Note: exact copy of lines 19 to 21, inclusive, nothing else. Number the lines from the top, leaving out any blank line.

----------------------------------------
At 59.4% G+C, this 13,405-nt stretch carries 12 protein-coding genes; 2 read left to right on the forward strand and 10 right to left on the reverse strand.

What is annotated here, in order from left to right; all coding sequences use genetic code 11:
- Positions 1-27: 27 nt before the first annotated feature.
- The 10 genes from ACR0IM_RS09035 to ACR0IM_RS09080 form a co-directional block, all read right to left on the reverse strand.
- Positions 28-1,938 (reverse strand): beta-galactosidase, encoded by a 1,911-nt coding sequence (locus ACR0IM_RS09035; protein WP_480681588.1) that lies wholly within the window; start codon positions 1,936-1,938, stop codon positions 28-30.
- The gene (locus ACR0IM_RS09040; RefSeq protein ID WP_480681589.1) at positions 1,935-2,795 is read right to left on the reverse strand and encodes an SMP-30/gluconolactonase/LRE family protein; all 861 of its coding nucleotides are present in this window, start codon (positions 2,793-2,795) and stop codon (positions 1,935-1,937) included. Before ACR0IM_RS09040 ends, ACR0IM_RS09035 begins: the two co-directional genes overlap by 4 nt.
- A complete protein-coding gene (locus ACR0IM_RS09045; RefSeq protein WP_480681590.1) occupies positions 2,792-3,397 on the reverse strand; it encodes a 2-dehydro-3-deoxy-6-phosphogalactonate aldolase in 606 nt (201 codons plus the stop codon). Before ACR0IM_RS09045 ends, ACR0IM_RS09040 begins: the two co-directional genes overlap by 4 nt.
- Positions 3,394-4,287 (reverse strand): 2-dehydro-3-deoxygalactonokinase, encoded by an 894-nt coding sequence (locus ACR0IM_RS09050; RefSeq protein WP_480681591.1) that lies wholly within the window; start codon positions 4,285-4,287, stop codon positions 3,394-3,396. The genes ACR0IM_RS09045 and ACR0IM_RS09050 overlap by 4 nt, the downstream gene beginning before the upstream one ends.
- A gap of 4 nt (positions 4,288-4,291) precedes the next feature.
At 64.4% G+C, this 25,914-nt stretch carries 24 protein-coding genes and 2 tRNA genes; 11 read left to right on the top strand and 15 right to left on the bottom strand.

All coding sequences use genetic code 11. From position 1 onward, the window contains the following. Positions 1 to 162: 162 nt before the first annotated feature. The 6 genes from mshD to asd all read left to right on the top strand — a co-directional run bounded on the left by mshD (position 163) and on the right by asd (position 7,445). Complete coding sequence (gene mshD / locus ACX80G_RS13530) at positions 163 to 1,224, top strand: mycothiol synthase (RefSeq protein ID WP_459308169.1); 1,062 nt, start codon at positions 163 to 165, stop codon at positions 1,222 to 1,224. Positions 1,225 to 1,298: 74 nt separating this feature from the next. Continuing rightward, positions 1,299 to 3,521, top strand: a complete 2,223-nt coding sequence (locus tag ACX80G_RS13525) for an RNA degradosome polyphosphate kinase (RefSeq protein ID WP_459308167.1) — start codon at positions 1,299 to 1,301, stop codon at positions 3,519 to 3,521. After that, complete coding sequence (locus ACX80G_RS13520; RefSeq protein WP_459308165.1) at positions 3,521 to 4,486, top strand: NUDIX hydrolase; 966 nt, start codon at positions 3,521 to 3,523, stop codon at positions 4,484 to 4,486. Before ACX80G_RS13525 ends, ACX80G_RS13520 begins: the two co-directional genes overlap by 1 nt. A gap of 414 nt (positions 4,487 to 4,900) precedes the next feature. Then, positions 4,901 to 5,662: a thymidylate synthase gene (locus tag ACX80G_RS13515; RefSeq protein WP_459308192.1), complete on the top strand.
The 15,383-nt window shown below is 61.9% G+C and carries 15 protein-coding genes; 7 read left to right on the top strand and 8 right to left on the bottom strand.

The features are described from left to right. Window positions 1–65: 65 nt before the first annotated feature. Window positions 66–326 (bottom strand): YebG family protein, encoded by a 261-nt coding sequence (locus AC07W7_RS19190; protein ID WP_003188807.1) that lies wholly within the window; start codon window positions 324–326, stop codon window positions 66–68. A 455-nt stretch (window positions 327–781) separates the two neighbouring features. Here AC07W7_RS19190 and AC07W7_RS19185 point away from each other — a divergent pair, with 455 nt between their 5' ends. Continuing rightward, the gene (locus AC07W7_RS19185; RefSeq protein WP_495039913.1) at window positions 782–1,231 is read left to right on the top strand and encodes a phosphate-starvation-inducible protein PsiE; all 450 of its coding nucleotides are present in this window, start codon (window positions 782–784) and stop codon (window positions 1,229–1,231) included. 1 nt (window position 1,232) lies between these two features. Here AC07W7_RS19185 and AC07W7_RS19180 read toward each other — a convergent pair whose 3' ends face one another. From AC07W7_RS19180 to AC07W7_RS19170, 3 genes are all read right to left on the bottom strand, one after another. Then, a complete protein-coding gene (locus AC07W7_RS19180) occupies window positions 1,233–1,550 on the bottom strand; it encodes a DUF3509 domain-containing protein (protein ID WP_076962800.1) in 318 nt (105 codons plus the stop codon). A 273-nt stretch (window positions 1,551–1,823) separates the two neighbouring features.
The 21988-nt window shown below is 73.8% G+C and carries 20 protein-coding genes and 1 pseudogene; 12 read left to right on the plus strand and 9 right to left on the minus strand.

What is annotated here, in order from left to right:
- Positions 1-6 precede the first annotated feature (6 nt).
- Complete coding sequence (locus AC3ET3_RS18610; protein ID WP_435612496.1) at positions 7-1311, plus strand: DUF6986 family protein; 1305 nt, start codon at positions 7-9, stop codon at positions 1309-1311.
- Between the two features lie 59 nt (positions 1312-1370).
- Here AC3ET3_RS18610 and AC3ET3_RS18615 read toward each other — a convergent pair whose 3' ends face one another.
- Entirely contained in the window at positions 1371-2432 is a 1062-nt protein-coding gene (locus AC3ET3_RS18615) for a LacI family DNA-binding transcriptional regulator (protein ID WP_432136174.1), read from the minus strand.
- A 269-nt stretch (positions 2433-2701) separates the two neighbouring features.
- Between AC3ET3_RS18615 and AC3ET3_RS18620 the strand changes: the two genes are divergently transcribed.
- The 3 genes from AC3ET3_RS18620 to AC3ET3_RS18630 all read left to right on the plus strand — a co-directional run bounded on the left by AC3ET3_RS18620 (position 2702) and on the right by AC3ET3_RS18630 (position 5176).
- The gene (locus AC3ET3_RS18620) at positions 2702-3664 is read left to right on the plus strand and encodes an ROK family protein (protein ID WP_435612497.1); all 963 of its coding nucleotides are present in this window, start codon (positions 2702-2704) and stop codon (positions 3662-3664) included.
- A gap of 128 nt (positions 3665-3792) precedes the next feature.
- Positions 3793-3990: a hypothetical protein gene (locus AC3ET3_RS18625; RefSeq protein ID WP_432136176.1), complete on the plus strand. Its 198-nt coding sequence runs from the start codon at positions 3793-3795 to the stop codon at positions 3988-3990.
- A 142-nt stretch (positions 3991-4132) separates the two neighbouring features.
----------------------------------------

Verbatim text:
- Here AC3ET3_RS18610 and AC3ET3_RS18615 read toward each other — a convergent pair whose 3' ends face one another.
- Entirely contained in the window at positions 1371-2432 is a 1062-nt protein-coding gene (locus AC3ET3_RS18615) for a LacI family DNA-binding transcriptional regulator (protein ID WP_432136174.1), read from the minus strand.
- A 269-nt stretch (positions 2433-2701) separates the two neighbouring features.